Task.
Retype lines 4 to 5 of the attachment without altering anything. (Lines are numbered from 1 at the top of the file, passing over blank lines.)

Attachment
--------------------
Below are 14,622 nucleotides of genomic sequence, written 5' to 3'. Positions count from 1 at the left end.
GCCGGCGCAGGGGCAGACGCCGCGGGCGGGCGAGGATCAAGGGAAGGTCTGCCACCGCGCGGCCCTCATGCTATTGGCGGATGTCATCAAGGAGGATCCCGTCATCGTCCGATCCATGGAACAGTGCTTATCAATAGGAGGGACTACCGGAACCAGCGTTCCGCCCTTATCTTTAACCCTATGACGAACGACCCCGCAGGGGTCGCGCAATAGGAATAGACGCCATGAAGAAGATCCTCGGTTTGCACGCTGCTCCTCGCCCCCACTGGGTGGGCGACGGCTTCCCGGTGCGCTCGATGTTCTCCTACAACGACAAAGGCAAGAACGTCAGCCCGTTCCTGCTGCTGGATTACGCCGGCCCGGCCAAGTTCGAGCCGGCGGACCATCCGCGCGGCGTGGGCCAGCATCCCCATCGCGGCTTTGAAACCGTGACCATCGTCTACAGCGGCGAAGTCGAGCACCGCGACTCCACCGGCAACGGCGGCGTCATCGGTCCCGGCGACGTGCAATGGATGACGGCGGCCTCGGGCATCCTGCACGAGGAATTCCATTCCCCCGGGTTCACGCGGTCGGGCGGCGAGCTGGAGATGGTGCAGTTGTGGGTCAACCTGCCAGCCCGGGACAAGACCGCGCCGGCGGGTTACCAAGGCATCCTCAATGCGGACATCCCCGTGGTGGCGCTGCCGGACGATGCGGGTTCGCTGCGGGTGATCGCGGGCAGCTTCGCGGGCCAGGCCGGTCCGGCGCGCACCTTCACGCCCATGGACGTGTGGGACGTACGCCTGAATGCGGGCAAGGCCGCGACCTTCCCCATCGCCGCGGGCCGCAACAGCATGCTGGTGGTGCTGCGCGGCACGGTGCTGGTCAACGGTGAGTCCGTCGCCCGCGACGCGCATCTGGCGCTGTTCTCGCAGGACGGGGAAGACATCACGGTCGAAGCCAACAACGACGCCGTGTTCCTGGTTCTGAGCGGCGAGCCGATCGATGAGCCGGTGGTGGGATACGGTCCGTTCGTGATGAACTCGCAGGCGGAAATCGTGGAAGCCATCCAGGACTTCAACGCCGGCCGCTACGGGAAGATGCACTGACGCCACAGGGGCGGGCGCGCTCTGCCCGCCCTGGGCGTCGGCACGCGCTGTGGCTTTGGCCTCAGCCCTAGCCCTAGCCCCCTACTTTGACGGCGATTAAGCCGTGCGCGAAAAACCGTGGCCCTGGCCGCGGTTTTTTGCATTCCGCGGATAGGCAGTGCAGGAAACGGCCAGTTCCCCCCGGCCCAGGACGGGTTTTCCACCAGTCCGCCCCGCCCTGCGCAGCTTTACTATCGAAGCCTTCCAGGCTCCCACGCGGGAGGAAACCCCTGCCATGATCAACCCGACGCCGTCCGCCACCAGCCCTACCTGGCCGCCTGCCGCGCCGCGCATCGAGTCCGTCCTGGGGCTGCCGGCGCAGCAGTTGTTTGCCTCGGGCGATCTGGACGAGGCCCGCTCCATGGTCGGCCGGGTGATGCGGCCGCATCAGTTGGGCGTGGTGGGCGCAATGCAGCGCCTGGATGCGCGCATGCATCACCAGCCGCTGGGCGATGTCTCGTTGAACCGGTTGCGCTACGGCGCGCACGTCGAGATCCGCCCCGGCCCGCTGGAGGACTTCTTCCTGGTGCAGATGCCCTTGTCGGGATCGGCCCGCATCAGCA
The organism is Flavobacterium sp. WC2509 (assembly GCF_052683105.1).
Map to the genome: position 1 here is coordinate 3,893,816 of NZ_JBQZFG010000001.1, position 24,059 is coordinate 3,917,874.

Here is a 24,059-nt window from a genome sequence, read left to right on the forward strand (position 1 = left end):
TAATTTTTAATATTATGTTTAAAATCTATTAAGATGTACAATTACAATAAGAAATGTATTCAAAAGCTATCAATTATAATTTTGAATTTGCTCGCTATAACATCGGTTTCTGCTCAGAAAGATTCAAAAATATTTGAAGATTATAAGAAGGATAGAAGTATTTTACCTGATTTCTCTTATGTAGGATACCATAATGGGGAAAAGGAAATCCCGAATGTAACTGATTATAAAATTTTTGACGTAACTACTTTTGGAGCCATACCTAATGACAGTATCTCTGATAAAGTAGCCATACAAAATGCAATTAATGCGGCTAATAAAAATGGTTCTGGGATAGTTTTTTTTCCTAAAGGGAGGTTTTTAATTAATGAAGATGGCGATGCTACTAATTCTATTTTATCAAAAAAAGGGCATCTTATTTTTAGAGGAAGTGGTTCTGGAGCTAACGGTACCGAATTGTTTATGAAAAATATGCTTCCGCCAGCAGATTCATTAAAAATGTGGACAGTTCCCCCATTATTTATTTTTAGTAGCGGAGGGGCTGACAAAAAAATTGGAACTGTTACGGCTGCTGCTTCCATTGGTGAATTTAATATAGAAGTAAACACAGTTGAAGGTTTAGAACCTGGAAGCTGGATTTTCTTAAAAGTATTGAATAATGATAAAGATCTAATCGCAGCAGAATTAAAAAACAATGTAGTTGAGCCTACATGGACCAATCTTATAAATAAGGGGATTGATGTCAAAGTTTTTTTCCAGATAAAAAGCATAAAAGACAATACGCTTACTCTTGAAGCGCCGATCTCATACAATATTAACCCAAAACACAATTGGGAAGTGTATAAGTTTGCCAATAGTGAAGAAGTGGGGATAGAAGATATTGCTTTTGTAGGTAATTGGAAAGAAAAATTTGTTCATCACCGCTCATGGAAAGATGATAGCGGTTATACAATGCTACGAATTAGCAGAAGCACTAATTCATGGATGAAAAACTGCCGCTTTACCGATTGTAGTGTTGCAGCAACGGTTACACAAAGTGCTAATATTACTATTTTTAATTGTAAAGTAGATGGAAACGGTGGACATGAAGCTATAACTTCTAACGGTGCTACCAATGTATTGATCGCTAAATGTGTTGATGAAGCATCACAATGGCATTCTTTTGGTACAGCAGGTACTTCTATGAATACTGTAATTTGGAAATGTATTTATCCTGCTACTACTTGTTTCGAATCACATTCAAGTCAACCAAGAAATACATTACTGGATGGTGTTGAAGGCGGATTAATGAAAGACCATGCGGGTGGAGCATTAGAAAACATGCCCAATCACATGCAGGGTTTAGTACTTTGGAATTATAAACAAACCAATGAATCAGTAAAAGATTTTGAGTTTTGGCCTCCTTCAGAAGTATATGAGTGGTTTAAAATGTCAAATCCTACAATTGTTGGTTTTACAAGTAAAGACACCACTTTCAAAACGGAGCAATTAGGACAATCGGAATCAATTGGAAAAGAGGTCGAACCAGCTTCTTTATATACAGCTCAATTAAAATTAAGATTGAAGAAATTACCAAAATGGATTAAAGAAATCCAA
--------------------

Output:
Map to the genome: position 1 here is coordinate 3,893,816 of NZ_JBQZFG010000001.1, position 24,059 is coordinate 3,917,874.

Here is a 24,059-nt window from a genome sequence, read left to right on the forward strand (position 1 = left end):